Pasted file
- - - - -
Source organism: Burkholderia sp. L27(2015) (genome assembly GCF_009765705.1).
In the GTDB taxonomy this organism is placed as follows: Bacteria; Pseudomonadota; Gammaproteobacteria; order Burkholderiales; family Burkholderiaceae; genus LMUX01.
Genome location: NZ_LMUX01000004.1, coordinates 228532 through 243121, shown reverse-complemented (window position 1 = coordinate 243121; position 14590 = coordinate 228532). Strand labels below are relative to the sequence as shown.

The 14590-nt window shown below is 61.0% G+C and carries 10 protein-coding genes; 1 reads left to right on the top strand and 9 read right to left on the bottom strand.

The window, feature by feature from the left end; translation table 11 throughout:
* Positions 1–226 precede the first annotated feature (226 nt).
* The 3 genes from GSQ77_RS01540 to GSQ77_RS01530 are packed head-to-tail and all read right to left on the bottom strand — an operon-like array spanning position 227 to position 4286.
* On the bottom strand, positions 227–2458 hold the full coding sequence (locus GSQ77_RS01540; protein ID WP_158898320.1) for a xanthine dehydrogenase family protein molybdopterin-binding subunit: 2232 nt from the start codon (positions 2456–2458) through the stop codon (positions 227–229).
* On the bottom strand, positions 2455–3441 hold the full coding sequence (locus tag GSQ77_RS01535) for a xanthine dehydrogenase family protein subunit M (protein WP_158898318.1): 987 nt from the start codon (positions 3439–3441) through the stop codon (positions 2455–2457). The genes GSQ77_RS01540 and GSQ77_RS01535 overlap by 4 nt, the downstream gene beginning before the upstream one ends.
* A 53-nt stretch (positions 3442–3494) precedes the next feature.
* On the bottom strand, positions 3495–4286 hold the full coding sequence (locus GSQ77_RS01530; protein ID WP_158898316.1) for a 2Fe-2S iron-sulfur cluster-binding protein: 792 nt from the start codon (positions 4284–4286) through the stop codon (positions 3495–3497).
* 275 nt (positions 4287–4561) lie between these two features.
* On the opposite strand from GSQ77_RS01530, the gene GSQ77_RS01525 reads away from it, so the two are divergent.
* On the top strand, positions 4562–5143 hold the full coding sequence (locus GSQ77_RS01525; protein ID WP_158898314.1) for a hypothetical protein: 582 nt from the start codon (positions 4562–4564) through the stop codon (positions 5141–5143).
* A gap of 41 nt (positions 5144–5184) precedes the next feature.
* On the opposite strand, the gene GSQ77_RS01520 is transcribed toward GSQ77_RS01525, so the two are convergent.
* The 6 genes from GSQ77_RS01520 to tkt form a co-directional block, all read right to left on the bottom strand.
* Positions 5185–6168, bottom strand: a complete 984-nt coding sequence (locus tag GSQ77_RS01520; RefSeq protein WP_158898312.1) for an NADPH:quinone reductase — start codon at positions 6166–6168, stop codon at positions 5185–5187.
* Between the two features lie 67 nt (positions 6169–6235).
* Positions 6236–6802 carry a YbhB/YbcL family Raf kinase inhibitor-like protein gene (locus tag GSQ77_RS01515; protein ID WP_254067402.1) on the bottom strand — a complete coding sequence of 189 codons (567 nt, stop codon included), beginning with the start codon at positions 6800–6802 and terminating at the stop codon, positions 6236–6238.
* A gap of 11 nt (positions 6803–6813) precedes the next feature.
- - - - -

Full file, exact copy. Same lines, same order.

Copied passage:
Source organism: Burkholderia sp. L27(2015) (genome assembly GCF_009765705.1).
In the GTDB taxonomy this organism is placed as follows: Bacteria; Pseudomonadota; Gammaproteobacteria; order Burkholderiales; family Burkholderiaceae; genus LMUX01.
Genome location: NZ_LMUX01000004.1, coordinates 228532 through 243121, shown reverse-complemented (window position 1 = coordinate 243121; position 14590 = coordinate 228532). Strand labels below are relative to the sequence as shown.

The 14590-nt window shown below is 61.0% G+C and carries 10 protein-coding genes; 1 reads left to right on the top strand and 9 read right to left on the bottom strand.

The window, feature by feature from the left end; translation table 11 throughout:
* Positions 1–226 precede the first annotated feature (226 nt).
* The 3 genes from GSQ77_RS01540 to GSQ77_RS01530 are packed head-to-tail and all read right to left on the bottom strand — an operon-like array spanning position 227 to position 4286.
* On the bottom strand, positions 227–2458 hold the full coding sequence (locus GSQ77_RS01540; protein ID WP_158898320.1) for a xanthine dehydrogenase family protein molybdopterin-binding subunit: 2232 nt from the start codon (positions 2456–2458) through the stop codon (positions 227–229).
* On the bottom strand, positions 2455–3441 hold the full coding sequence (locus tag GSQ77_RS01535) for a xanthine dehydrogenase family protein subunit M (protein WP_158898318.1): 987 nt from the start codon (positions 3439–3441) through the stop codon (positions 2455–2457). The genes GSQ77_RS01540 and GSQ77_RS01535 overlap by 4 nt, the downstream gene beginning before the upstream one ends.
* A 53-nt stretch (positions 3442–3494) precedes the next feature.
* On the bottom strand, positions 3495–4286 hold the full coding sequence (locus GSQ77_RS01530; protein ID WP_158898316.1) for a 2Fe-2S iron-sulfur cluster-binding protein: 792 nt from the start codon (positions 4284–4286) through the stop codon (positions 3495–3497).
* 275 nt (positions 4287–4561) lie between these two features.
* On the opposite strand from GSQ77_RS01530, the gene GSQ77_RS01525 reads away from it, so the two are divergent.
* On the top strand, positions 4562–5143 hold the full coding sequence (locus GSQ77_RS01525; protein ID WP_158898314.1) for a hypothetical protein: 582 nt from the start codon (positions 4562–4564) through the stop codon (positions 5141–5143).
* A gap of 41 nt (positions 5144–5184) precedes the next feature.
* On the opposite strand, the gene GSQ77_RS01520 is transcribed toward GSQ77_RS01525, so the two are convergent.
* The 6 genes from GSQ77_RS01520 to tkt form a co-directional block, all read right to left on the bottom strand.
* Positions 5185–6168, bottom strand: a complete 984-nt coding sequence (locus tag GSQ77_RS01520; RefSeq protein WP_158898312.1) for an NADPH:quinone reductase — start codon at positions 6166–6168, stop codon at positions 5185–5187.
* Between the two features lie 67 nt (positions 6169–6235).
* Positions 6236–6802 carry a YbhB/YbcL family Raf kinase inhibitor-like protein gene (locus tag GSQ77_RS01515; protein ID WP_254067402.1) on the bottom strand — a complete coding sequence of 189 codons (567 nt, stop codon included), beginning with the start codon at positions 6800–6802 and terminating at the stop codon, positions 6236–6238.
* A gap of 11 nt (positions 6803–6813) precedes the next feature.